Ask a male author about your male character traits or thoughts.

Amazon links to my stories: Autumn Breeze, A More Perfect Union, Double Happiness, The Wolves of Sherwood Forest, Neanderthals and the Garden of Eden can be found down the right side of the blog.

Sunday, May 31, 2015

Degrees of odd coupleness

As a guy, one of the first things I think of when writing a character is how are they different (from others). How do they relate to the other character(s) in an aggravating (or endearing to the reader) way. Some writing books call these quirks, fatal flaws, others call them charms. There’s something to work on, fix, change or live with. Of course, fatal, it is not, at least in any literature with a happy ending.

One of my editors complained, “When are is your hero going to eat anything else but spaghetti and meatballs?” This particular hero also had a problem being seen in the buff by the heroine. Every experienced writer inserts these cute peccadillos. I especially enjoy exploring the differences between genetically identical twins and how they love each other.

Why employ odd coupleness? Throw your hero and heroine into a mess and people will want to see how they’ll clean it up or make it worse. It’s human nature to identify with the characters and want to fix things that are broken. Making it worse makes us laugh. Humans, by their nature, work and create.

HelenKay Dimon gave her former Navy Seal, claustrophobia, but the heroine nurtured him without laughing aloud. Besides, that would have likely got them killed.

Odd coupleness is found in every type of well-written literature. Susan Elizabeth Phillips is so good at this. She mismatches hero and heroine all the time and I think she has the most fun finding out how and why they could love each other.

Mention any good movie. Showgirl and the Professor, You’ve Got Mail. Remember the ending of Some Like It Hot, “nobody’s perfect.”

Today, I want to pay tribute to The Odd Couple, originally a play by Neil Simon:
On Broadway 1965 with Art Carney & Walter Matthau.
As a movie 1968 with Jack Lemon & Walter Matthau.
On TV 1970 with Tony Randall & Jack Klugman.
Made into a female version in 1985 on Broadway with Sally Struthers and Rita Moreno.
On and on, including this year when it premiered on CBS starring Matthew Perry and Thomas Lennon (8:30 PM Thursdays). If you like seeing Felix throw away hundreds of hamburger buns until he finds the right one to photograph and then having some sesames picked off, then you’ll be hooked. Please don't misunderstand the purpose of this blog. I'm not promoting shows, songs or movies. I'm casting light on writing techniques, generally from the male point of view.

Plot basics for those who have never seen the show in any of its venues—Wiki: Plot overview:

Felix Ungar, a neurotic, neat freak newswriter (a photographer in the television series), is thrown out by his wife, and moves in with his friend Oscar Madison, a slovenly sportswriter. Despite Oscar's problems – careless spending, excessive gambling, a poorly kept house filled with spoiled food – he seems to enjoy life. Felix, however, seems utterly incapable of enjoying anything and only finds purpose in pointing out his own and other people's mistakes and foibles. Even when he tries to do so in a gentle and constructive way, his corrections and suggestions prove extremely annoying to those around him. Oscar, his closest friend, feels compelled to throw him out after only a brief time together, though he quickly realizes that Felix has had a positive effect on him.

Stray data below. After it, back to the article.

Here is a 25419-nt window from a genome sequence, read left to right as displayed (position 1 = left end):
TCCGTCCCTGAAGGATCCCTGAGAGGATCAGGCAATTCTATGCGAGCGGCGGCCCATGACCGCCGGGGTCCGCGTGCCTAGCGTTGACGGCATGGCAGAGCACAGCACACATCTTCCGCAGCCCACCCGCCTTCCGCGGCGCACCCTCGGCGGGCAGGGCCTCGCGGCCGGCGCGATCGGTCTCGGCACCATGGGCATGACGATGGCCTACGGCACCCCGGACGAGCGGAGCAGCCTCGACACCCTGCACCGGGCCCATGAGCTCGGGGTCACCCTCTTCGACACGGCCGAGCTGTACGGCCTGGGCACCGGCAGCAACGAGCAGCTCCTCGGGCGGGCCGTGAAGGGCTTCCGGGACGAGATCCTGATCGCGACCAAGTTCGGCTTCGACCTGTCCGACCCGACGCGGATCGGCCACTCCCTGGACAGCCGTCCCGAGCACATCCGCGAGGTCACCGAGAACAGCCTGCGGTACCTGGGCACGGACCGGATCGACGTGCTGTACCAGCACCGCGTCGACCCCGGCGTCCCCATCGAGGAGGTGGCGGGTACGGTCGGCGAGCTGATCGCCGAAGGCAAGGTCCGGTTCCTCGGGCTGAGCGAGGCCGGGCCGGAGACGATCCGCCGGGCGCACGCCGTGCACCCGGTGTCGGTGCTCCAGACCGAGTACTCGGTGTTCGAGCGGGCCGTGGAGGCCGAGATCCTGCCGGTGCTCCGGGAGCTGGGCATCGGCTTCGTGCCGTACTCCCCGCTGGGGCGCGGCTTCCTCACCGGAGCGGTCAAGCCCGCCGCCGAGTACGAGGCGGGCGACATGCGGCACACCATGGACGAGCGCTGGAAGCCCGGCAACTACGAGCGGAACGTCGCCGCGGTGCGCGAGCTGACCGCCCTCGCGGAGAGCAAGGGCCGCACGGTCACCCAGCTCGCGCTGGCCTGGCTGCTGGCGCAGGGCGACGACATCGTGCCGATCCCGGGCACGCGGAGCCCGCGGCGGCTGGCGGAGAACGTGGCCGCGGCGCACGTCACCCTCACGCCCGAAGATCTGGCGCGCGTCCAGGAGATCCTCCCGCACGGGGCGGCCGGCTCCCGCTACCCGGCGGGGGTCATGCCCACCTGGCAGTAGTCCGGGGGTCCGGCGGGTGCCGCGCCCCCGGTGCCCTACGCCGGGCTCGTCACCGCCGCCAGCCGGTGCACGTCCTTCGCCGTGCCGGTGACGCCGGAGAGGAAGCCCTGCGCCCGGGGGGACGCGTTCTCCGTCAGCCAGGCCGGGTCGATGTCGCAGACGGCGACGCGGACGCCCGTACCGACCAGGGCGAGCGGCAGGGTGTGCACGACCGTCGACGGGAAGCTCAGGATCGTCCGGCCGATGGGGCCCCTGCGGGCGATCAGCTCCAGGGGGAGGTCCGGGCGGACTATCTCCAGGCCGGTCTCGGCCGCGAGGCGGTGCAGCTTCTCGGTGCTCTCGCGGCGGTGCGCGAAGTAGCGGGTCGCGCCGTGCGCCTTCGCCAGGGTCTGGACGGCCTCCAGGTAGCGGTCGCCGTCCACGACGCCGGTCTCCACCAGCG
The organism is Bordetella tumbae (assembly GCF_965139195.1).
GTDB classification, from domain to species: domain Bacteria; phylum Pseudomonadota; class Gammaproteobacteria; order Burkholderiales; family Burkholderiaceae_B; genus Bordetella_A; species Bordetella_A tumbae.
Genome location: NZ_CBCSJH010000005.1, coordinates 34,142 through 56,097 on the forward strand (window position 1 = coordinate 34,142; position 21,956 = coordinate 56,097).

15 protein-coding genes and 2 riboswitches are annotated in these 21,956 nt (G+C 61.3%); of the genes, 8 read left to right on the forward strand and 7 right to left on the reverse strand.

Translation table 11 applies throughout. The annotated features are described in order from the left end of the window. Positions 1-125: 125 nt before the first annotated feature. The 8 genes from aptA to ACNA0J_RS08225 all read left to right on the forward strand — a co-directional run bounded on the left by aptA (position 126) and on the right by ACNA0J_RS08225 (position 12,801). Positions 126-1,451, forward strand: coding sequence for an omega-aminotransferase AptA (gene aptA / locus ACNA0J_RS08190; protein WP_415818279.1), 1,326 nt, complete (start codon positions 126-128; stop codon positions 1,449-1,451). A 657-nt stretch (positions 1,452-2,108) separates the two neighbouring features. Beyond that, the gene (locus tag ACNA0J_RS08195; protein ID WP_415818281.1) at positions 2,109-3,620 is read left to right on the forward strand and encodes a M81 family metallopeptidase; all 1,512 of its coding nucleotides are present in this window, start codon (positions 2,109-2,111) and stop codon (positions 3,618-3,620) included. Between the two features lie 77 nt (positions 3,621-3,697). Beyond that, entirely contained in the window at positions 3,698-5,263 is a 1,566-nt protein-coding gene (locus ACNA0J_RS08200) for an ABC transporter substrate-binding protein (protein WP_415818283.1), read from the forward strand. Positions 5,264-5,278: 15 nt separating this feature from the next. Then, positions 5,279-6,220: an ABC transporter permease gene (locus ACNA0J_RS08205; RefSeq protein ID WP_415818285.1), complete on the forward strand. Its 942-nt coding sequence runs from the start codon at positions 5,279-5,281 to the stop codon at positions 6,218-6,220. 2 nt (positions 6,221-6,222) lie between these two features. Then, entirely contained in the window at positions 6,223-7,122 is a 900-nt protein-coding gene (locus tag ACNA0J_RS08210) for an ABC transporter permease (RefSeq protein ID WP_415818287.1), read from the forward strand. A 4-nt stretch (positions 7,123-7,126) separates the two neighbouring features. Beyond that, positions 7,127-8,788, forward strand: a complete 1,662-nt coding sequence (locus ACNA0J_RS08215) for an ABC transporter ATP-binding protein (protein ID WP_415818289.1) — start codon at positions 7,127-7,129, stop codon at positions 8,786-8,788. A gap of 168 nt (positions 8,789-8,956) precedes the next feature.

Oscar Madison: A slovenly, recently divorced sportswriter.
  • Felix Ungar: A fastidious, hypochondriac newswriter whose marriage is ending.
  • Murray: An NYPD policeman, one of Oscar and Felix's poker buddies.
  • Speed: One of the poker buddies. Gruff and sarcastic, often picking on Vinnie and Murray.
  • Vinnie: One of the poker buddies. Vinnie is mild-mannered and henpecked, making him an easy target for Speed's verbal barbs.
  • Roy: One of the poker buddies. Oscar's accountant. Roy has a dry wit but is less acerbic than Speed.
  • Cecily and Gwendolyn Pigeon: Oscar and Felix's giggly upstairs neighbors, a pair of English sisters. The former is a divorcĂ©e, the latter a widow.
According to Neil Simon, the Pigeon sisters made the third act work better (credit a New England critic) and the play more successful. Naturally, along the writer’s journey one needs enduring and endearing secondary characters to interact with.

Here’s a peek at the 2015 TV version on CBS with references to earlier versions:


  1. Bob:
    Thanks for the laughs this morning. I haven't seen the latest version of THE ODD COUPLE, but I did see a couple of the earlier ones. Is Thomas Lennon related to anyone else in show biz? The Performing Arts Club where I live has performed many Neil Simon plays.RUMORS, seldom talked about, was one of the best.

  2. I wasn't impressed with the one episode I watched of the new version. Matthew Perry just doesn't make a convincing Oscar.

    I think opposites make good pairs though. Mostly :)